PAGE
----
response relationship between traits and pesticide stress
could be extrapolated to a wider geographical scale, it
would constitute a powerful tool for an effect assess-
ment on the continental scale.
4.2. Effects of pesticides on leaf-litter decomposition
In our study on the French streams, we found a
significant decrease in leaf-litter decomposition rates for
leaves of A. glutinosa due to pesticide stress. The
decomposition rates for streams potentially not receiving
pesticide input (0.0588±0.0008 s.e.) are in the range of
values reported for relatively pristine streams in Portugal
during summer (0.051 to 0.064) (Graca et al., 2001).
potentially receiving and sites potentially not receiving
pesticide input (0.42) with the threshold values proposed
by Gessner and Chauvet (2002) confirms the functional
impairment caused by pesticides (ratiob0.5 indicates
severe impairment). Chung et al. (1993) also reported a
ratio of 0.35 of breakdown rates of rhododendron leaves
for a pesticide-treated stream and a reference stream.
(not shown) was closely related to a decrease in leaf-litter
and Cummins (1996)) belong to SPEAR. Maltby et al.
(2002) also reported high positive correlation (Pearson's
r=0.83) between physiological effects of pesticides on a
shredder species and impairment of leaf-litter processing.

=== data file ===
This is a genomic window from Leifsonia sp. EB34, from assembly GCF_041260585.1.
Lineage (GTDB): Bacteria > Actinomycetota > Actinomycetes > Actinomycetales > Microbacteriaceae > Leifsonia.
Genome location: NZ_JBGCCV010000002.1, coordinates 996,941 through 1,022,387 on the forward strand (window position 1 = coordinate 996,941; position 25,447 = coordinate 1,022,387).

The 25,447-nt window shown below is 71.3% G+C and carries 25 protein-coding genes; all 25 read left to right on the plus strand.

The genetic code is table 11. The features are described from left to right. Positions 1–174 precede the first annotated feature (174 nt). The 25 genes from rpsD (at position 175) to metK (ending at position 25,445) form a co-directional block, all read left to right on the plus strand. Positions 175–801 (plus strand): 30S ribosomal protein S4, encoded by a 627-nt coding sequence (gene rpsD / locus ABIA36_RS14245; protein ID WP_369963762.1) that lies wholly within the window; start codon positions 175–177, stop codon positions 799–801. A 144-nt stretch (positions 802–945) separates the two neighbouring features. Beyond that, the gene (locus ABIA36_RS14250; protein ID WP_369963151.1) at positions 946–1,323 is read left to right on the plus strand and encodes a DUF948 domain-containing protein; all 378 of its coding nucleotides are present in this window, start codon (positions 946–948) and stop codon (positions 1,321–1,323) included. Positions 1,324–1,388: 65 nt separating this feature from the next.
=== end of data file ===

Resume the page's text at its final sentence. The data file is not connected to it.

282R.B. Schäfer et al. / Science of the Total Environment 382 (2007) 272–285
also affected an important ecosystem process, leaf
breakdown, probably mediated through the adverse effects
on number and abundance of SPEAR taxa.
4.3. Undisturbed upstream reaches enhance quality of
The presence or absence of riparian forest parts in the
3-km upstream reach explained a significant part of the
sites. The presence of undisturbed upstream reaches lead
to significantly higher values of %SPEAR(abundance)and
reported the relevance of undisturbed upstream reaches
for recovery from disturbance.
A study on the Suna river (Japan) attributed the
recovery of several invertebrate species after pesticide
spraying to recolonization from unsprayed upstream
reaches within a 5-km distance (Hatakeyama and
Yokoyama, 1997). Liess and von der Ohe (2005a)
demonstrated the recovery of pesticide-impacted com-
munities when riparian forest reaches were available in
modelling with macroinvertebrate composition of 360
streams investigated over a 17-year period in North
Germany, showed that the presence of forest parts in the
1.5 km upstream reach facilitated recovery of the relative
abundance of SPEAR taxa after modelled pesticide
contamination (Schriever et al., 2007).
Two mechanisms could explain this positive impact of
undisturbed upstream reaches. First, undisturbed upstream
reaches may provide recolonization pools from which
species could drift downstream to the impacted reach
(Waters, 1972). Second, input of woody debris and leaf
litter from the riparian forest might supplymore energy for
the downstream reaches and thus increase number and
The latter mechanism should also increase the number and
abundance of sensitive species at slightly or non-